In the same way, the old structure of the Cold War era couldn't protect the boundaries of the Turkish majority role from the growth of the Kurdish nationalism, and no more the structure of nation-state could be seen as a legitimate political system in multi-ethnic societies. It was in this political hothouse atmosphere that the Kurdish nationalist movement in 1980s and the 1990s--led by the PKK--started to challenge the very structure of the state and its legitimate Kemalist ideology of one state and one nation. In fact, it was some measures of the growing support for the widespread Kurdish radicalization that prompted the military to claim it was acting to foil a Kurdish uprising. There are also other tactical and logistical measures that helped intensify the PKK's armed uprising against the Turkish state. In this respect, we can talk about the use of a classic guerrilla war campaign. By the late 1980s and early 1990s, the PKK had acquired the characteristic of a mass uprising and received some degree of sanctuary and training facilities from neighboring countries.

Unlike the PKK, the Tamil Tigers had no luxury of such geographical favors as high mountains and terrain or mobile personnel for waging a classic guerilla war. In fact, they were completely surrounded inside their relatively small coastal areas in the northeast on a border with an enemy who was fully armed in the south. They had limited room to maneuver on the ground. However, at the peak of their strength, the Tamil Tigers had close to 15,000 fighters, controlled nearly a third of the island, and were operating an effectively autonomous Tamil state only two years ago. By the spring of 2009, the Sri Lankan government was reviewing a plan to finish the Tamil Tigers' insurgency once and for all, and it was clear that in Sinhalese's majority political system, there was no room for a Tamil enclave state to exist.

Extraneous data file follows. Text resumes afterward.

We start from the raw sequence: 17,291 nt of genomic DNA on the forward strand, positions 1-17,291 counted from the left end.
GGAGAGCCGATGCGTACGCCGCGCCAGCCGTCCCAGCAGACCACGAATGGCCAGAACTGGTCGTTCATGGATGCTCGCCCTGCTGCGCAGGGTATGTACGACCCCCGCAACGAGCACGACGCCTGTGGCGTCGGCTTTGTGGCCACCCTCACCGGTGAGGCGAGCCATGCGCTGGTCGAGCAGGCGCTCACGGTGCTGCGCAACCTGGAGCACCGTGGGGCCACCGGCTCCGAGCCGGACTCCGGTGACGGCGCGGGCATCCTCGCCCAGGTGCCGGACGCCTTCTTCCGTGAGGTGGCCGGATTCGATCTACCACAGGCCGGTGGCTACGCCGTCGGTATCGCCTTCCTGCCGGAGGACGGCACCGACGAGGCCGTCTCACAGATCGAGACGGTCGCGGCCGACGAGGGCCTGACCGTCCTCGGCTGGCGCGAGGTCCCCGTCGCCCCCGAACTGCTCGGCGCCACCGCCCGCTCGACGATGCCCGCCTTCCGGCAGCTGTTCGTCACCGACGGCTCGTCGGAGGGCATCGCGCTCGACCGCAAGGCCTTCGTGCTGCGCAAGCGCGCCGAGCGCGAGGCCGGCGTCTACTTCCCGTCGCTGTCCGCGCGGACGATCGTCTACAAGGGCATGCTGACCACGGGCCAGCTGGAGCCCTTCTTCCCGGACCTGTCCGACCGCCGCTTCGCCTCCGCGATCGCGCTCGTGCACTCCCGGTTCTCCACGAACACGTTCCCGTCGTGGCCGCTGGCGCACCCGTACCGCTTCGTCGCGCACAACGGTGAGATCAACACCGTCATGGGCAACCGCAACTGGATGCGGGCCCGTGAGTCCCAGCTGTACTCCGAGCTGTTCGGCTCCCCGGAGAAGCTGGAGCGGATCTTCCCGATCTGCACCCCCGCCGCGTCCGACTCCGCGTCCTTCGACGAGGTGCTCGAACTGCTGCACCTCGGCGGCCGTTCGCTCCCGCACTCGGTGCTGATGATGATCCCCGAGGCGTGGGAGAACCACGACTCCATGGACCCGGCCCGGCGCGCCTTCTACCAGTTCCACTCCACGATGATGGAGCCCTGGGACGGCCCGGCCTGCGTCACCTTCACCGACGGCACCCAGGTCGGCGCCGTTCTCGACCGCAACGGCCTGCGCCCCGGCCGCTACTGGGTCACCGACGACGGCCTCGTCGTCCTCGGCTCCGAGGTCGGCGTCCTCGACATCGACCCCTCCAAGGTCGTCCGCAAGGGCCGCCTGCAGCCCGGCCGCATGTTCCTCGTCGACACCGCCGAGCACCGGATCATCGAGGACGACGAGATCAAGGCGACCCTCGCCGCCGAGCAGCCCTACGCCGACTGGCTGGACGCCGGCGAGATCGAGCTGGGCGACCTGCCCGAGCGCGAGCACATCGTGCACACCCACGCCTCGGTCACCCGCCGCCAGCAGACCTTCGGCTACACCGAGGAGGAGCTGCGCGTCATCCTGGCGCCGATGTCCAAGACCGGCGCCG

When the president of Sri Lanka declared that island's separatist Tamil Tigers defeated, it was an end to several decades of bitter ethnic bloodshed. The Sri Lankan military had captured the last strip of beach held by the Tamil Tigers, leaving them completely surrounded and eventually denying them a chance of escaping by boat. During these military operations, the Sri Lankan government also barred diplomats, independent journalists, and most aid workers from the conflict area where an independent probe into possible war crimes in Sri Lanka was vital. When Sri Lankan troops killed the Tamil Tigers' leader, Velupillai Probhakaran, it was a major blow to the Tigers' fight for a separate state.

For achieving such a military victory, Turkish policymakers aim to take all drastic measures and are reviewing different scenarios to repeat the Sri Lankan experiment.